Mutation discovery advances plant fertility research


Kennedy DeRaedt/Iowa State Daily

Scientist I, Ursula Frei waters corn plants Oct. 29 in the greenhouses near Horticulture Hall. Frei is a faculty member of the Agronomy department. The greenhouses support activities related to certain courses, research and departmental use.

An Iowa State professor’s research led to the discovery of a plant mutation that has been found to restore male fertility in haploid plants, allowing for the accelerated development of pure genetic lines, and could impact how fast plant breeding can occur.

The research, published in Nature Plants, allows male fertilization without seed exposure to the chemical colchicine, a toxic chemical that returns fertility to male plants but is labor- and cost-intensive according to the College of Agriculture and Life Sciences website.

Thomas Lübberstedt, professor in agronomy and contributing researcher, said this research is a way to overcome the need for the chemical treatment.

“First of all, because it’s toxic and also because it’s laborious to apply that chemical [to plants],” Lübberstedt said.

Lübberstedt said multiple genotypes in maize have been screened and then haploid versions were created. He said they looked for genotypes with the tendency to become fertile.

“The male fertility is the main bottleneck, so we have been looking for plants that are happy to haploid, only one genome, but still are able to produce pollen,” Lübberstedt said.

Siddique I. Aboobucker, a research scientist in the agronomy department, said the double haploid technology is a process that can speed up the process of obtaining genetically pure lines in the time span of two plant generations.

Aboobucker said there are two steps within this technological breeding process: haploid induction and subsequent doubled haploid production from fertile haploid plants.

Aboobucker said in the first step, the haploid plant will only carry one set of chromosomes, versus regular maize, which has two sets. He said the haploid plants then need to be treated with chemicals, and the haploid seedlings are exposed to toxic chemicals, such as colchicine, to restore male fertility [which] is both labor and cost intensive.

“This research was funded by the Foundation for Food & Agriculture Research, and [with] this grant the goal was to screen mutants in Arabidopsis, so we established a pipeline to screen for potential candidate genes,” Aboobucker said.

Aboobucker said the double haploid technology is an active area of research because it can speed up the process of obtaining genetically pure lines.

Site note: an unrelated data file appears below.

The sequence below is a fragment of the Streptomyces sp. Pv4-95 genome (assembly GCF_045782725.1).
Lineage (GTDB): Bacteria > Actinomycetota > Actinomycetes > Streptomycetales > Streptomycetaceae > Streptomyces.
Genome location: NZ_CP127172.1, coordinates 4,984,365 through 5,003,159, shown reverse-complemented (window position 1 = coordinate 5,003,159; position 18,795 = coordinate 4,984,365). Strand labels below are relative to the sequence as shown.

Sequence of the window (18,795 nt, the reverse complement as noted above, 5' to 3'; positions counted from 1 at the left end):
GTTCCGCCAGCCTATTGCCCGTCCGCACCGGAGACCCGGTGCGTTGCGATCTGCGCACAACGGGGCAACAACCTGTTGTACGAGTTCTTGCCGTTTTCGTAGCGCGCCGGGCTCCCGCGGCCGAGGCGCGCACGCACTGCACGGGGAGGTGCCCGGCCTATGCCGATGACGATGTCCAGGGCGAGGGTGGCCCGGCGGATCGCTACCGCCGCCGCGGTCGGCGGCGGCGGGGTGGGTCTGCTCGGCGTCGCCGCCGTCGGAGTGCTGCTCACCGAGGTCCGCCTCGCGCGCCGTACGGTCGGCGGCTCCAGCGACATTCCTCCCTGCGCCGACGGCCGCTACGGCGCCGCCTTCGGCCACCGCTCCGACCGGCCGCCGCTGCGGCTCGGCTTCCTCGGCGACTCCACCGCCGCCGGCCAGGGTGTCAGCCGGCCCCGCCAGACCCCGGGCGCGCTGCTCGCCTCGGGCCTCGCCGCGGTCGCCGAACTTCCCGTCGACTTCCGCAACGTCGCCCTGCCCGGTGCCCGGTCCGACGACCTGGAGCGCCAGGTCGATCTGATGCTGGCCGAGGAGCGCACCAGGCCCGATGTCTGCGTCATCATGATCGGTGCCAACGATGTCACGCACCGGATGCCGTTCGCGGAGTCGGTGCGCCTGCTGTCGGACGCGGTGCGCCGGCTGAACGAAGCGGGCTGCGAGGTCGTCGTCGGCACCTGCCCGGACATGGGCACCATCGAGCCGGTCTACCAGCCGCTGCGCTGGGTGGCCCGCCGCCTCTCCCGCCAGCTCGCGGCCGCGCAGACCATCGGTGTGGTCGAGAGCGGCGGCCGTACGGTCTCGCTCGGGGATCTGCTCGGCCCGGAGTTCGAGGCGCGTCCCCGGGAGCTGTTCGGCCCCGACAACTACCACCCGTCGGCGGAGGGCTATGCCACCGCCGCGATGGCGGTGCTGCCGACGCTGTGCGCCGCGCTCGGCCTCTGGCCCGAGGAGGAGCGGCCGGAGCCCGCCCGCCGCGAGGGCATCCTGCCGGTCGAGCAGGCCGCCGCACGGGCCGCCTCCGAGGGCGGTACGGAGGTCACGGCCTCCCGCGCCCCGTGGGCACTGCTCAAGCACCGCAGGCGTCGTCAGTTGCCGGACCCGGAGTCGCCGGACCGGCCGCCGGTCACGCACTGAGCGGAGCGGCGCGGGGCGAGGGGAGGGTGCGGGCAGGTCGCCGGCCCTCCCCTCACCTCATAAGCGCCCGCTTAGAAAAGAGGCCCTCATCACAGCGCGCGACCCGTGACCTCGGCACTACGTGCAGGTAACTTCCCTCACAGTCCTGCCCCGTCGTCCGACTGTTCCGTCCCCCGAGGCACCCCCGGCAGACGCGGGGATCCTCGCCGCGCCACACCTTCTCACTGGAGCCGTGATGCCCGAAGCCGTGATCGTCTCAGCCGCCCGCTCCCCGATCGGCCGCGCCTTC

“These lines serve as parents for hybrid breeding like the corn hybrids that we see in Iowa and in our neighboring states,” Aboobucker said.

The study focused on a mutation in the parallel spindle genes, effectively restoring male fertility in haploid Arabidopsis thaliana plants.

According to Carolyn Lawrence-Dill, the associate dean for research and discovery for the College of Agriculture and Life Sciences, Arabidopsis is a model plant with a smaller genome and fewer genes, which allows researchers to understand the function of each gene in the model plant.

“Arabidopsis has a much smaller genome, and so there are certain things that we can figure out in Arabidopsis since we know what nearly all the genes in that genome do,” Lawrence-Dill said.

Lawrence-Dill said Lübberstedt’s lab is a leading group on topics using haploid maize for breeding.

“Haploid technology allows us to get parental lines with the genes that we want much more quickly and [in] fewer generations, and so this is really about being able to speed the process of breeding,” Lawrence-Dill said.

Lawrence-Dill said the research would allow for breeding that generates plants that have superior traits more quickly.

“This finding is something that is foundational to breeding lines in fewer generations, so if you think about this knowledge and technology as being something that impacts how fast we can do all kinds of breeding in plants, it’s huge,” Lawrence-Dill said.

Lawrence-Dill said one of the major challenges for haploid breeding was low pollen viability, and this finding addresses that drawback.

“The whole concept here is that if [the researchers] could figure it out in Arabidopsis, this model with a tiny genome[…], then it will probably also apply to maize,” Lawrence-Dill said.